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'It's frustrating to see some people getting a laugh out of this - they don't see the impact it has on players'

Lee Steacy discusses the impact this weekend’s revelations have had on Bray Wanderers’ players who were told they can find new clubs.

Lee Steacy is part of the Bray squad facing an uncertain future in the coming weeks.
Lee Steacy is part of the Bray squad facing an uncertain future in the coming weeks.

LEE STEACY ADMITS Bray Wanderers’ players were left in shock after Sunday’s meeting with team officials, after players were told the club only had enough money to pay next week’s wages and that they were free to find other clubs.

The Seagulls have been plunged into a crisis over the last four days.

A statement released by Bray’s chairman Denis O’Connor at half-time of their game with Dundalk on Friday detailed their struggles to attract high attendances and questioned the point of running the club under such circumstances.

O’Connor, alongside manager Harry Kenny, met with players early on Sunday, as the bad news was broken to the squad.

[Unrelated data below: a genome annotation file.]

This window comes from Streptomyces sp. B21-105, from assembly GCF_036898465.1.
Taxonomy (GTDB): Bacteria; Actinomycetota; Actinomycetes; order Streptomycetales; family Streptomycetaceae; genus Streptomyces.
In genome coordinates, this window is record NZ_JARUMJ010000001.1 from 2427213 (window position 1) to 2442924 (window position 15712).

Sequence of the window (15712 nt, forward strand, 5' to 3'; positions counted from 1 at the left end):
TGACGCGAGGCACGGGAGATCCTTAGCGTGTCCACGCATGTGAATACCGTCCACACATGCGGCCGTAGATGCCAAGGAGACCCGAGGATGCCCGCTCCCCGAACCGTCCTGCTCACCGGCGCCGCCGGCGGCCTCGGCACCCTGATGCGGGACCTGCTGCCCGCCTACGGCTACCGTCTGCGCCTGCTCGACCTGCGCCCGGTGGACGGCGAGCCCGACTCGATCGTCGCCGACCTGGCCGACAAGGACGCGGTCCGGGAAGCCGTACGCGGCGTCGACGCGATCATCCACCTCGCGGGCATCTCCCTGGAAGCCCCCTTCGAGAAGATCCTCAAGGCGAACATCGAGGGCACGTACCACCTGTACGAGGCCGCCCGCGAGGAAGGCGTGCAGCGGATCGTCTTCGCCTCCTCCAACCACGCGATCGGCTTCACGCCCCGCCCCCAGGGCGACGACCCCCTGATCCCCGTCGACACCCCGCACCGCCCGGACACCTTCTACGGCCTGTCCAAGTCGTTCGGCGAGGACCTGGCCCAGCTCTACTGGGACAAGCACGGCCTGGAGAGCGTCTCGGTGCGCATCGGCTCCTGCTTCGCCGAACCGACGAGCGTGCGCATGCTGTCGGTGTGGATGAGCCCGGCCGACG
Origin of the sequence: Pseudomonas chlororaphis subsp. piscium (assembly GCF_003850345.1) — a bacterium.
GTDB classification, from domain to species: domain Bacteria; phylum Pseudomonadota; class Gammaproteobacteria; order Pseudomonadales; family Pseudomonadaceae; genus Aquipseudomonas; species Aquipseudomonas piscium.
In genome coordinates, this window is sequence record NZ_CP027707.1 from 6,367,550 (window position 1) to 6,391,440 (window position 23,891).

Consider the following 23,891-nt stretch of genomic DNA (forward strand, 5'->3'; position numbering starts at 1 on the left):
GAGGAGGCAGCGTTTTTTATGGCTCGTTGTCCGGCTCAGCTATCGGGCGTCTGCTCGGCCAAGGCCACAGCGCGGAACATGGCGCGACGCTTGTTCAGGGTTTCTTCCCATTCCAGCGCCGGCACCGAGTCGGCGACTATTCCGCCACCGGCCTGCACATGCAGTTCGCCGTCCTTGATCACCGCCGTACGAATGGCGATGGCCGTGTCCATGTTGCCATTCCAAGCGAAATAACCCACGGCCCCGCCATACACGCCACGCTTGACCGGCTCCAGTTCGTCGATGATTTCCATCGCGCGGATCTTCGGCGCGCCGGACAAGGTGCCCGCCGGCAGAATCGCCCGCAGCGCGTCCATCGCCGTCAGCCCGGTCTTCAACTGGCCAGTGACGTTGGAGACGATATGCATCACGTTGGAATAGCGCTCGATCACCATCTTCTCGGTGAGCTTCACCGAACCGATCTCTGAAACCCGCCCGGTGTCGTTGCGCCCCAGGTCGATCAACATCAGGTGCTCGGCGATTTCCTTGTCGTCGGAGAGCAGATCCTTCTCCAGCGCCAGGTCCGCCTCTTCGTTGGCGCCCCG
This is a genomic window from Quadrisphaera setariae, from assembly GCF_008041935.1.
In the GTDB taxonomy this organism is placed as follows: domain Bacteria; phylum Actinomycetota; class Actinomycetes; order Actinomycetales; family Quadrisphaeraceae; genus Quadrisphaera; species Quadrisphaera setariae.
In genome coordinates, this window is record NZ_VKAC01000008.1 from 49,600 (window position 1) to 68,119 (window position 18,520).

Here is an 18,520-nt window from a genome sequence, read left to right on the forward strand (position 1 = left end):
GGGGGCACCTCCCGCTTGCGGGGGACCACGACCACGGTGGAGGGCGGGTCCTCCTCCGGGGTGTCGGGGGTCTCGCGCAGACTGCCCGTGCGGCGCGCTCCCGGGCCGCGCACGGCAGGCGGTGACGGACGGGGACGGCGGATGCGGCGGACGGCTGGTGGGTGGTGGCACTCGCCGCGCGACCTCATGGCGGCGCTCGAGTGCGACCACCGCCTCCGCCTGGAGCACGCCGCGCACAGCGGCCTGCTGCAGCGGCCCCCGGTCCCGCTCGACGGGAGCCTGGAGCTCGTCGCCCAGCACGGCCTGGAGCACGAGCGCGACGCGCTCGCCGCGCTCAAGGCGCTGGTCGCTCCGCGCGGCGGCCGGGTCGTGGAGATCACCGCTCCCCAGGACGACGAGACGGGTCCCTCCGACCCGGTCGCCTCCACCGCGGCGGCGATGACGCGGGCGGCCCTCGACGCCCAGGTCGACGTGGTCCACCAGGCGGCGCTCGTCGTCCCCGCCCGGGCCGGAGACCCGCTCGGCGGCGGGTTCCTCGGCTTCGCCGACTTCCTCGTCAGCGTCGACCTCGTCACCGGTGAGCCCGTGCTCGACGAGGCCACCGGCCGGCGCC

“We were saying there was nothing to worry about thinking it was just a plea to get fans in,” Steacy tells The42, in relation the club’s press release last Friday.

“Sunday morning we come in ready to train. We didn’t train and we were waiting for an hour for Harry and the owner and the investors to come in and have a meeting with us.

Harry came in with the chairman and basically told us that there was only enough wages for the next week. They didn’t know where they were after that.

“For a lot of players at the club, their only income is Bray. They are worried about sorting out employment straight away. Obviously, other players will be more in demand and will have offers straight away from other clubs.”

In the statement released to the media, chairman O’Connor said he expected crowds to increase at the Carlisle Grounds following the team’s upsurge in results, which sees them sit in third place and on course to compete for a European place.

The club’s investment increased dramatically at the beginning of this season, which saw Bray bring in as well as keep on a number of high-profile players including Dylan Connolly, who on Thursday signed for champions Dundalk for €45,000.

O’Connor said:

With the appointment of Harry Kenny as Head Coach in the middle of last season this Club took a very upward step in Irish football. He has brought us to new level. So at the start of this season The Club decided to back Harry with more resources in the expectation that he would continue the good run and that the investment would push us further up the table leading to greater support both on the terraces and reflected in gate receipts. Well, Harry has more than delivered but the support has just not materialised.”